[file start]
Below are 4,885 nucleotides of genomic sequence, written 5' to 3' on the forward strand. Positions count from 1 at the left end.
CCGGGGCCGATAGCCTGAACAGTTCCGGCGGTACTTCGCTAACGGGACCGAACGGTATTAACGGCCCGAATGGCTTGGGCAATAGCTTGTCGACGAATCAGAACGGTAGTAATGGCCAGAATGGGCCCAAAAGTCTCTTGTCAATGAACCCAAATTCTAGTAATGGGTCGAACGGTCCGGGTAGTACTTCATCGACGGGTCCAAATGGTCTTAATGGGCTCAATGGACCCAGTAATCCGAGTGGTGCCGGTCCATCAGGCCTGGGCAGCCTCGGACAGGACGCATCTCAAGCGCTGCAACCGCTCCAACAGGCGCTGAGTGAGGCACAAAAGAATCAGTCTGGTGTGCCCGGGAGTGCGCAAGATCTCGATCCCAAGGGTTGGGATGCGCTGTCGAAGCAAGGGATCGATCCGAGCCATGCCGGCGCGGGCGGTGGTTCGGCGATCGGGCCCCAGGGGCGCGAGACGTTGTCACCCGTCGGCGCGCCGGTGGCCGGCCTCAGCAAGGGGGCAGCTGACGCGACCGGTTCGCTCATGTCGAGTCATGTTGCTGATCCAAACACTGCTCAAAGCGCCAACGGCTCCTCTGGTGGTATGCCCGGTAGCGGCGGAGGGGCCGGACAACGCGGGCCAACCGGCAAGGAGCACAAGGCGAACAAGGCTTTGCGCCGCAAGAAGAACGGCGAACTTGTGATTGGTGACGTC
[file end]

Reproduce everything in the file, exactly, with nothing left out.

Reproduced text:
Below are 4,885 nucleotides of genomic sequence, written 5' to 3' on the forward strand. Positions count from 1 at the left end.
CCGGGGCCGATAGCCTGAACAGTTCCGGCGGTACTTCGCTAACGGGACCGAACGGTATTAACGGCCCGAATGGCTTGGGCAATAGCTTGTCGACGAATCAGAACGGTAGTAATGGCCAGAATGGGCCCAAAAGTCTCTTGTCAATGAACCCAAATTCTAGTAATGGGTCGAACGGTCCGGGTAGTACTTCATCGACGGGTCCAAATGGTCTTAATGGGCTCAATGGACCCAGTAATCCGAGTGGTGCCGGTCCATCAGGCCTGGGCAGCCTCGGACAGGACGCATCTCAAGCGCTGCAACCGCTCCAACAGGCGCTGAGTGAGGCACAAAAGAATCAGTCTGGTGTGCCCGGGAGTGCGCAAGATCTCGATCCCAAGGGTTGGGATGCGCTGTCGAAGCAAGGGATCGATCCGAGCCATGCCGGCGCGGGCGGTGGTTCGGCGATCGGGCCCCAGGGGCGCGAGACGTTGTCACCCGTCGGCGCGCCGGTGGCCGGCCTCAGCAAGGGGGCAGCTGACGCGACCGGTTCGCTCATGTCGAGTCATGTTGCTGATCCAAACACTGCTCAAAGCGCCAACGGCTCCTCTGGTGGTATGCCCGGTAGCGGCGGAGGGGCCGGACAACGCGGGCCAACCGGCAAGGAGCACAAGGCGAACAAGGCTTTGCGCCGCAAGAAGAACGGCGAACTTGTGATTGGTGACGTC